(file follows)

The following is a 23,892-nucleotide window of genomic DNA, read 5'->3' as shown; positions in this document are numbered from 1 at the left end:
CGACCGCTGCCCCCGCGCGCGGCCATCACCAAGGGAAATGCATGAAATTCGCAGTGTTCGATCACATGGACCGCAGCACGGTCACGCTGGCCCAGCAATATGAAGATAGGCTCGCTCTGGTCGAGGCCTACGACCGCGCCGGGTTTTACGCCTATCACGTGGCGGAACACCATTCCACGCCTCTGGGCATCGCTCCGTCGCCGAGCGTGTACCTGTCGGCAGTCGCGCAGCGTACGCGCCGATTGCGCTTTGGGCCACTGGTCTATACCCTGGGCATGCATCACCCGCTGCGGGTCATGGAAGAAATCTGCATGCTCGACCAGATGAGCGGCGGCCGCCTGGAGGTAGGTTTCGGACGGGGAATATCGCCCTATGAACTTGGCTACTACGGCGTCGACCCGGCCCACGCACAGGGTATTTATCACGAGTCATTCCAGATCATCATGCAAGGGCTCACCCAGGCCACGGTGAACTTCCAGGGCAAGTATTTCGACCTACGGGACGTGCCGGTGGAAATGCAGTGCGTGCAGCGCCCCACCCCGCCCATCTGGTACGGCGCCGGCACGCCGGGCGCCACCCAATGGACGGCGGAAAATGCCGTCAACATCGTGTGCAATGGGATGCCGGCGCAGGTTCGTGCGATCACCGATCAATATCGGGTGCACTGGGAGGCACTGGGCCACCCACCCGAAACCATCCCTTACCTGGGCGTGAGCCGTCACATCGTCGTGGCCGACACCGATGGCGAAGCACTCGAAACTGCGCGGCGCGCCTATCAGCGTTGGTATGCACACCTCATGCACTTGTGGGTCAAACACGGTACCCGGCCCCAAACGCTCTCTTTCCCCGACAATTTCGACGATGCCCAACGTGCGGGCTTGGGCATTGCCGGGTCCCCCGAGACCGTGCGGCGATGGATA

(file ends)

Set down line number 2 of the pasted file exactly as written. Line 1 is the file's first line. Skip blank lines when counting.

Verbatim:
CGACCGCTGCCCCCGCGCGCGGCCATCACCAAGGGAAATGCATGAAATTCGCAGTGTTCGATCACATGGACCGCAGCACGGTCACGCTGGCCCAGCAATATGAAGATAGGCTCGCTCTGGTCGAGGCCTACGACCGCGCCGGGTTTTACGCCTATCACGTGGCGGAACACCATTCCACGCCTCTGGGCATCGCTCCGTCGCCGAGCGTGTACCTGTCGGCAGTCGCGCAGCGTACGCGCCGATTGCGCTTTGGGCCACTGGTCTATACCCTGGGCATGCATCACCCGCTGCGGGTCATGGAAGAAATCTGCATGCTCGACCAGATGAGCGGCGGCCGCCTGGAGGTAGGTTTCGGACGGGGAATATCGCCCTATGAACTTGGCTACTACGGCGTCGACCCGGCCCACGCACAGGGTATTTATCACGAGTCATTCCAGATCATCATGCAAGGGCTCACCCAGGCCACGGTGAACTTCCAGGGCAAGTATTTCGACCTACGGGACGTGCCGGTGGAAATGCAGTGCGTGCAGCGCCCCACCCCGCCCATCTGGTACGGCGCCGGCACGCCGGGCGCCACCCAATGGACGGCGGAAAATGCCGTCAACATCGTGTGCAATGGGATGCCGGCGCAGGTTCGTGCGATCACCGATCAATATCGGGTGCACTGGGAGGCACTGGGCCACCCACCCGAAACCATCCCTTACCTGGGCGTGAGCCGTCACATCGTCGTGGCCGACACCGATGGCGAAGCACTCGAAACTGCGCGGCGCGCCTATCAGCGTTGGTATGCACACCTCATGCACTTGTGGGTCAAACACGGTACCCGGCCCCAAACGCTCTCTTTCCCCGACAATTTCGACGATGCCCAACGTGCGGGCTTGGGCATTGCCGGGTCCCCCGAGACCGTGCGGCGATGGATA